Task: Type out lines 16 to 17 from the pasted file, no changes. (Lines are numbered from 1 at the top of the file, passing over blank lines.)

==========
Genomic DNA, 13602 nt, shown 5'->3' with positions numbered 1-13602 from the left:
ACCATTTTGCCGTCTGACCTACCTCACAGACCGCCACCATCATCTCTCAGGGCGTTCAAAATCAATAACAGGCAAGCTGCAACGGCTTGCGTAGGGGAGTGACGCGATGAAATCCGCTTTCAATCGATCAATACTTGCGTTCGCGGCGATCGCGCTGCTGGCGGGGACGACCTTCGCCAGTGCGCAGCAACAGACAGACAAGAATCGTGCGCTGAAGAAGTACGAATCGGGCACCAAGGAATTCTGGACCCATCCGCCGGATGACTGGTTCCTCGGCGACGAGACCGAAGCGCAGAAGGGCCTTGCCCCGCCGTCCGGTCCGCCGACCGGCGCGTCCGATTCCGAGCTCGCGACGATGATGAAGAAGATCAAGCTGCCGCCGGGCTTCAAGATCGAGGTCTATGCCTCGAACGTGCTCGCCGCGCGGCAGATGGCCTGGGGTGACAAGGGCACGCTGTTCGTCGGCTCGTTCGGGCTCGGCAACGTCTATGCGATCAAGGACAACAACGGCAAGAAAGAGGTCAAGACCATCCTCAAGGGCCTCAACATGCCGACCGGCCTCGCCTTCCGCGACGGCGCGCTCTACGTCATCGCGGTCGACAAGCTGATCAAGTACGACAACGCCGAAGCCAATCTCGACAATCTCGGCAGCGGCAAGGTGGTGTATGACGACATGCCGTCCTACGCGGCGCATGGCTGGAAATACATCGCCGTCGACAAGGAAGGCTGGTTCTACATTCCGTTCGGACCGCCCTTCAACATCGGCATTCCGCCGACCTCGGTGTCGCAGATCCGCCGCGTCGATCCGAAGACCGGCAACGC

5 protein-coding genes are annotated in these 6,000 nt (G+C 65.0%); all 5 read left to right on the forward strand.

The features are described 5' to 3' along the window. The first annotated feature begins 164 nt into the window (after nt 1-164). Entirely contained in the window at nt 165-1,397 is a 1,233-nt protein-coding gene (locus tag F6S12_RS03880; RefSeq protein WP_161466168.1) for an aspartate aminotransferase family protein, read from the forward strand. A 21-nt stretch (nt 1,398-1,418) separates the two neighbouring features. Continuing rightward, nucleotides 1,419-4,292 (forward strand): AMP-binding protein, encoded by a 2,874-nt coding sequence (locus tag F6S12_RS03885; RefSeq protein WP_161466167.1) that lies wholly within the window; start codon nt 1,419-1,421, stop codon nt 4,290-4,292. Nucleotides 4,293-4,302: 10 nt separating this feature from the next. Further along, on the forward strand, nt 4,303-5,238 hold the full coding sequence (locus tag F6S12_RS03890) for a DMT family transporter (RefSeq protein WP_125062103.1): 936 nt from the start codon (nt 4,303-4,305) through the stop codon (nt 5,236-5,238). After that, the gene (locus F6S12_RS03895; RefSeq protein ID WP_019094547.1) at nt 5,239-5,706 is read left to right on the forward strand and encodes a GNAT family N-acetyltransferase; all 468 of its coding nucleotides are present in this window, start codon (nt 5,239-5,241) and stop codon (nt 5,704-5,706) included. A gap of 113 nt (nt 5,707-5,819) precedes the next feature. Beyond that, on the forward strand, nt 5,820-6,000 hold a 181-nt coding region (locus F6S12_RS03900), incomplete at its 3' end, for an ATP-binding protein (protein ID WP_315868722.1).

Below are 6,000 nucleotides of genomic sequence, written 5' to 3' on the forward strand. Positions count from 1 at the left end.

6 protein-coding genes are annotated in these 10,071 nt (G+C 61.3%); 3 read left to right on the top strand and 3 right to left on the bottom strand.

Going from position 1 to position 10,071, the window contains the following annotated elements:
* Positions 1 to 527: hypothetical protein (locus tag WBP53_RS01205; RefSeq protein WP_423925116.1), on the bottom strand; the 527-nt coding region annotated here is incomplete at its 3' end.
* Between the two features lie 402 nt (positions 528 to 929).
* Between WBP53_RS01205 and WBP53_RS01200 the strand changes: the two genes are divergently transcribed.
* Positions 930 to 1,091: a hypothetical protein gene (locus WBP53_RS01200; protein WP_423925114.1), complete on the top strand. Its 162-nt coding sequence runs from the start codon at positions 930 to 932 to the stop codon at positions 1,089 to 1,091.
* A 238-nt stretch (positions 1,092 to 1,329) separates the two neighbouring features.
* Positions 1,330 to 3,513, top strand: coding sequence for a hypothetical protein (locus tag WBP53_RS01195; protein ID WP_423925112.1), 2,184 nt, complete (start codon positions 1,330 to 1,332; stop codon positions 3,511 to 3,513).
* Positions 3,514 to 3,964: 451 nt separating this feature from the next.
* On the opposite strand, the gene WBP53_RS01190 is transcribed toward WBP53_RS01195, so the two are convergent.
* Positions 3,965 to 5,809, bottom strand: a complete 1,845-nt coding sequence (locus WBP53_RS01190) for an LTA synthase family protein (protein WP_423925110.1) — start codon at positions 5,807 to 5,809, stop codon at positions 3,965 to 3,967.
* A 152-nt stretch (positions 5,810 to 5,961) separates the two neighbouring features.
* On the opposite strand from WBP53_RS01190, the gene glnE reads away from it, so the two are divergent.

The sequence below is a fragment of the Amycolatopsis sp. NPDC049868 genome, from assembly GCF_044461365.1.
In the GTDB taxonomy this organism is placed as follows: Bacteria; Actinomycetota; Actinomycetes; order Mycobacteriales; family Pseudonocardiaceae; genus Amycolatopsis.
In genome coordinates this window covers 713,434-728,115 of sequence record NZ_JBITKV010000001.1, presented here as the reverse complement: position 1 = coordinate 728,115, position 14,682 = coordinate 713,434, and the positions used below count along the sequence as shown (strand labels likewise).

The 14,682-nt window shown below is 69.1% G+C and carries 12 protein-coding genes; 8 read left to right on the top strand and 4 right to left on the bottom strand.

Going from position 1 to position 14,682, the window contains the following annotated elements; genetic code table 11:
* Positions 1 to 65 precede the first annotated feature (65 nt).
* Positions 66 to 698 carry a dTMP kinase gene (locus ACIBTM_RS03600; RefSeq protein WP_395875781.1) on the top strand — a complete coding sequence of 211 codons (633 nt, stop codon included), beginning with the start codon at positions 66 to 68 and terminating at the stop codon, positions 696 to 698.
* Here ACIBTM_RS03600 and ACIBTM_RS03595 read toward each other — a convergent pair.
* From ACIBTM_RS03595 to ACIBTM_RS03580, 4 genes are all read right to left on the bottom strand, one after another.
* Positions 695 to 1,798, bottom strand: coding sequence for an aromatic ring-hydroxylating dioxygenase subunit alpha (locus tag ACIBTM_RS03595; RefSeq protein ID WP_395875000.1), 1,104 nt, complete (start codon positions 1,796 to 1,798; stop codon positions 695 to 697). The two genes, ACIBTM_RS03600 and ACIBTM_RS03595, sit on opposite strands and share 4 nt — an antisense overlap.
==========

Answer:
* Positions 3,965 to 5,809, bottom strand: a complete 1,845-nt coding sequence (locus WBP53_RS01190) for an LTA synthase family protein (protein WP_423925110.1) — start codon at positions 5,807 to 5,809, stop codon at positions 3,965 to 3,967.
* A 152-nt stretch (positions 5,810 to 5,961) separates the two neighbouring features.